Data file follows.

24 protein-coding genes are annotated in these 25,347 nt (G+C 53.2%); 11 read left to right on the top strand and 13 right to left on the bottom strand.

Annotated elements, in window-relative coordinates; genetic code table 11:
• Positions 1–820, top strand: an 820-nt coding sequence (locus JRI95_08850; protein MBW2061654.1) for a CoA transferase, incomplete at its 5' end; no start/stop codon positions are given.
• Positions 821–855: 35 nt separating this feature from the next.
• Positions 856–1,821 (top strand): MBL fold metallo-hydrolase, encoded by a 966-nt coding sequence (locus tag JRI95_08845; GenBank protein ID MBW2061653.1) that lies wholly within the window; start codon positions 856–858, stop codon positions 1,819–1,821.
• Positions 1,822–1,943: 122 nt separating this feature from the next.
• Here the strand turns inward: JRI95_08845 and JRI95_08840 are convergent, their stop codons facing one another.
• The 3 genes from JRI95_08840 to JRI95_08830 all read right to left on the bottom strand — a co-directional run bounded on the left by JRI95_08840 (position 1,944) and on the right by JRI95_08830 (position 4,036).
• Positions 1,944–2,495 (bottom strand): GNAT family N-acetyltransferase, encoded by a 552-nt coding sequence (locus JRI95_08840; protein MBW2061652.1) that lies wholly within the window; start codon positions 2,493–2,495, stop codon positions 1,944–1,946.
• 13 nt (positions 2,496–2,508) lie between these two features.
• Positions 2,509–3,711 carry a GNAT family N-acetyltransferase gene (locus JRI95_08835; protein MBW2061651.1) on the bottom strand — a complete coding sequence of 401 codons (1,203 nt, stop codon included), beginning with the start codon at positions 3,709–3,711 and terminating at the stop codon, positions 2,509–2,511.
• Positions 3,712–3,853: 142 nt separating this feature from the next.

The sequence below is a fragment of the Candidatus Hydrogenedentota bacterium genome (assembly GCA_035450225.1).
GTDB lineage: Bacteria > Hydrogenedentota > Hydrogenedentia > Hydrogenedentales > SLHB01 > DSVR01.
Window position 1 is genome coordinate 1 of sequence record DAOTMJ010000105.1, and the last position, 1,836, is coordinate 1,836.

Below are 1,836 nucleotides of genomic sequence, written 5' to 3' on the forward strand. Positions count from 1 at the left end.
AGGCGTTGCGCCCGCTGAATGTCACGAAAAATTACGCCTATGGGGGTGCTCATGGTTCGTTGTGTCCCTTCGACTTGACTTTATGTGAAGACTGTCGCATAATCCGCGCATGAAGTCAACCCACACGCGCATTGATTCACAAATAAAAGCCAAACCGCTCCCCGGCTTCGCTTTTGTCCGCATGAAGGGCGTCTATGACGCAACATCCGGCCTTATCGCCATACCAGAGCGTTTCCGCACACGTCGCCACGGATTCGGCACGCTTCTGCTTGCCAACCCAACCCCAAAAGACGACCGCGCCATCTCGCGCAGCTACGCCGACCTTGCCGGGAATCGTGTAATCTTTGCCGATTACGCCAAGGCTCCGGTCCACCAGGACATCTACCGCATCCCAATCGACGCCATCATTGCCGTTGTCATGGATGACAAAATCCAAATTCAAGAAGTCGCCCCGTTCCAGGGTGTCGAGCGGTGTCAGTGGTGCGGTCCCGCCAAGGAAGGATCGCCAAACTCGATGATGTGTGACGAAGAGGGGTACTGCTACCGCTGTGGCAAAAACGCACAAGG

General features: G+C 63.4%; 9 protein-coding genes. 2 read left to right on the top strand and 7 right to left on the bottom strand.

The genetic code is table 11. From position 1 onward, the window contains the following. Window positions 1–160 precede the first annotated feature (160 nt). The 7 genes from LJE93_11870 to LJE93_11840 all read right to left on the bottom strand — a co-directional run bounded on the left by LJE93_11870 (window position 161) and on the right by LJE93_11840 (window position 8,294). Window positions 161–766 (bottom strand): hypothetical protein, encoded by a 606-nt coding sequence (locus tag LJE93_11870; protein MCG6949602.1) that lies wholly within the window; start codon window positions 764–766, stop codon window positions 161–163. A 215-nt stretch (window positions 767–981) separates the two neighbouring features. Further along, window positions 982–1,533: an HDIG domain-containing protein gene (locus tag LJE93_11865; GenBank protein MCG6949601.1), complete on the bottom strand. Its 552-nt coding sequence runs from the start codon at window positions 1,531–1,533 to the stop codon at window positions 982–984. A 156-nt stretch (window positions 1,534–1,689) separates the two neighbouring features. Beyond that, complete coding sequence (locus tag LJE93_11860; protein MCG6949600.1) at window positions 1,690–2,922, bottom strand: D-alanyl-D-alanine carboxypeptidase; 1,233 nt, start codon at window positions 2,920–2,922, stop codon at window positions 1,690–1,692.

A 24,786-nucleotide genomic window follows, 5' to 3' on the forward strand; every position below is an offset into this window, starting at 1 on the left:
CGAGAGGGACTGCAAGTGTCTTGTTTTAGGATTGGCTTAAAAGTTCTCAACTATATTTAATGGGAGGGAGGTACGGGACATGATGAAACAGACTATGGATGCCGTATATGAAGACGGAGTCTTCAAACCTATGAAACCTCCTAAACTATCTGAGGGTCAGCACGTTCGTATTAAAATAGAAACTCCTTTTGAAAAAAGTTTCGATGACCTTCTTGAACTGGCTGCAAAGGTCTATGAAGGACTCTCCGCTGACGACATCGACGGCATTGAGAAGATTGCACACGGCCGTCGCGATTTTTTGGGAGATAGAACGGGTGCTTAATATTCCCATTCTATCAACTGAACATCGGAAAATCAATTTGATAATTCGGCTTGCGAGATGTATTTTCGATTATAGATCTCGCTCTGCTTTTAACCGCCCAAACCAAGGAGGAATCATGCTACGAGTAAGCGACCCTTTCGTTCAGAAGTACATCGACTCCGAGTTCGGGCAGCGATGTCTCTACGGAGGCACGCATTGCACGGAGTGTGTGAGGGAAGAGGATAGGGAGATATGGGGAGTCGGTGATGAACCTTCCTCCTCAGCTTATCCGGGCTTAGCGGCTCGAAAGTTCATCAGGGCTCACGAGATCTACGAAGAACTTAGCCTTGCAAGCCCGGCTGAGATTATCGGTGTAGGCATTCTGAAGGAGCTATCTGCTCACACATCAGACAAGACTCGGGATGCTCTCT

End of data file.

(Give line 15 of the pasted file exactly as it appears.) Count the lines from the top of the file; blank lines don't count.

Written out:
Window position 1 is genome coordinate 1 of sequence record DAOTMJ010000105.1, and the last position, 1,836, is coordinate 1,836.